For the moment no but technically in the future yes.    For example at the moment if I want to buy something from IKEA online it will charge me 50€ for a chair while in France the same one is 20€. If I try to change my country to France it will 'geo blocks' me and say I am in Belgium and have to pay 50 € while at the end of the year they have to allow me to buy the 20 € chair. Sure their will be more expensive delivery costs but it can still be 15€ cheaper if I buy it from the Belgian Ikea store.     e-commerce is more complicated and in the past they used loopholes for example a new game in Germany was 50€ but in Poland it was 25 €, ofcourse companies were worried that people would all buy the Polish version but they basically used a loophole and be like if you buy the Polish version it will be only playable in Polish and that's something I think EU can't do nothing about.








Around the Network
konnichiwa said:
Nem said:

Well... i hope this works. If it spreads to gaming later, we should be able to change European country on PSN. That would be a good quality of life change.

Sony does not let you change it? Or change it for buying somemthing (cheaper) on an other region in EU?

You cannot change country on the PSN. The one you pick at the start is the one you are stuck with.

Payment options are also fit for the country you chose. So, if you move to another country, it becomes harder to pay for stuff without a credit card. Paypal on PSN is a tragedy aswell.



Thank god we have the super government councils to look after our best interests... they will also make taxes and salaries equal among all countries right? And all the other questions that affect wages, costs and prices.



duduspace11 "Well, since we are estimating costs, Pokemon Red/Blue did cost Nintendo about $50m to make back in 1996"

http://gamrconnect.vgchartz.com/post.php?id=8808363

Mr Puggsly: "Hehe, I said good profit. You said big profit. Frankly, not losing money is what I meant by good. Don't get hung up on semantics"

http://gamrconnect.vgchartz.com/post.php?id=9008994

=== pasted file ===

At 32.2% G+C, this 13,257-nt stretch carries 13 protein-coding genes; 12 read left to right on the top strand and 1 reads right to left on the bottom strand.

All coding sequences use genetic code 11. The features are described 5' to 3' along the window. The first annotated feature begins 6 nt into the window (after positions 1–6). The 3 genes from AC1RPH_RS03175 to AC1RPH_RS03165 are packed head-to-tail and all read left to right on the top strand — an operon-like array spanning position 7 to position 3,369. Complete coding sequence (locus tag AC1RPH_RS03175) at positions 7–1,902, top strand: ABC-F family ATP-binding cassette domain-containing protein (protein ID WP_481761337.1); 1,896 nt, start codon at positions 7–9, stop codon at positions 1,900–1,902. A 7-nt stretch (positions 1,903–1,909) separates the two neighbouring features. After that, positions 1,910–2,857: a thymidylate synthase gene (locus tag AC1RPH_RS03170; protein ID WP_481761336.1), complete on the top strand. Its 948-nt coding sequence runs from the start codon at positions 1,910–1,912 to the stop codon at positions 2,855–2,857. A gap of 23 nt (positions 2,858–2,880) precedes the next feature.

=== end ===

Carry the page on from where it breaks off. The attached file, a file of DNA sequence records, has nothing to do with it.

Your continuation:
Nem said:
konnichiwa said:

Sony does not let you change it? Or change it for buying somemthing (cheaper) on an other region in EU?

You cannot change country on the PSN. The one you pick at the start is the one you are stuck with.

Payment options are also fit for the country you chose. So, if you move to another country, it becomes harder to pay for stuff without a credit card. Paypal on PSN is a tragedy aswell.

From Brazil you can make acc on USA, JP and Europe without any hussle.



duduspace11 "Well, since we are estimating costs, Pokemon Red/Blue did cost Nintendo about $50m to make back in 1996"

http://gamrconnect.vgchartz.com/post.php?id=8808363

Mr Puggsly: "Hehe, I said good profit. You said big profit. Frankly, not losing money is what I meant by good. Don't get hung up on semantics"

http://gamrconnect.vgchartz.com/post.php?id=9008994

lol, you guys have never imported stuff, have you?

Don't worry, you'll soon realise this doesn't make any difference besides shipping taking longer - as soon as the item arrives, your government will demand you pay an extra toll fee for importing which will end up costing you even more in the long run. At least that's how it works here in the "glorious utopia" of Sweden :)



I am currently sigless.

Majin-Tenshinhan said:
lol, you guys have never imported stuff, have you?

Don't worry, you'll soon realise this doesn't make any difference besides shipping taking longer - as soon as the item arrives, your government will demand you pay an extra toll fee for importing which will end up costing you even more in the long run. At least that's how it works here in the "glorious utopia" of Sweden :)

Really? I've imported stuff from all across the globe and the only time I've had to pay a toll fee was from an expensive figurine I got from PlayAsia. If you import from other members of the EU there shouldn't be a toll fee unless you're importing special goods such as tobacco, alcohol and drugs.